5. Write a testimonial or referral for others.
The best and easiest way to get your clients or colleagues to write you a great reference is if you write one for them before they ever even ask. Take the time to write a well thought out review of each and every person that you worked with. Be sure to highlight their skills and any specific achievements they had on the project.
If you are connected with them on LinkedIn (and you should be) send them your reference review via LinkedIn. They will have to approve it first, of course, but who wouldn’t want to have such an amazing testimonial on their profile?
Most people will naturally want to return the favor. If they don’t, when the time is right, send them a note asking them to write you a reference regarding the time you worked together. To help urge them along be sure to tell them specifically why you are asking. Tell them you are applying for another project that requires the skills you used on that first project or that you are looking to update your profile with the latest jobs you’ve worked on.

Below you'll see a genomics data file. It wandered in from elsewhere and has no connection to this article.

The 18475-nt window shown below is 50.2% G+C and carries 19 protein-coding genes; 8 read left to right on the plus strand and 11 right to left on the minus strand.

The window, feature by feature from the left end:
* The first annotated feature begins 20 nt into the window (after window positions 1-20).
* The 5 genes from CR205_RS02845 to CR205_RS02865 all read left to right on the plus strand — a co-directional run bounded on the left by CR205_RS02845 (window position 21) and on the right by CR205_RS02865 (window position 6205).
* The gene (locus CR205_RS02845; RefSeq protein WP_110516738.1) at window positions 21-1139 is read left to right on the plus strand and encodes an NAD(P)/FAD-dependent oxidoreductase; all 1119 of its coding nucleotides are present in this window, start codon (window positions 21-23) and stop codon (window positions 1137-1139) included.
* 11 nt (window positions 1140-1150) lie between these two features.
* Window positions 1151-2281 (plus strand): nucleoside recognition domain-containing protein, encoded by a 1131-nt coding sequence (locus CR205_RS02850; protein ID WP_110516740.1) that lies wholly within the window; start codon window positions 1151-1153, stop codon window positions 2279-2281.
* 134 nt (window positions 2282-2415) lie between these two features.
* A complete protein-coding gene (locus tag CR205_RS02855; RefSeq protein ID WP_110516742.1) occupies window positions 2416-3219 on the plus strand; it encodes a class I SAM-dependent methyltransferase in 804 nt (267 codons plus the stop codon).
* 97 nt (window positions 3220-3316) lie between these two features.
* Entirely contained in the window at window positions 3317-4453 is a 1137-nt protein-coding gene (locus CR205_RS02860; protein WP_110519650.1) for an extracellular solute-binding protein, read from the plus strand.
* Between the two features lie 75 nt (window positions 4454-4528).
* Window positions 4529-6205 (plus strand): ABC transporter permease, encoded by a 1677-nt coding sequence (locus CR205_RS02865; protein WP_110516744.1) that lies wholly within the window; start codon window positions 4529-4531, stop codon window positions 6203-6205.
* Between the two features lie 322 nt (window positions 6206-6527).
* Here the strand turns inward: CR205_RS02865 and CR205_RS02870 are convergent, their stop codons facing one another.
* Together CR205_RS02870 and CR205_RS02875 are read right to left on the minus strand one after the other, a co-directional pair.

You got this!
By following these steps you will be connecting with a talented group of creatives and you will be helping to promote them and the project you all worked on. Not only that, you will also be refreshing your own profile. Congratulations! These efforts should help you become more memorable and in demand by people in your industry.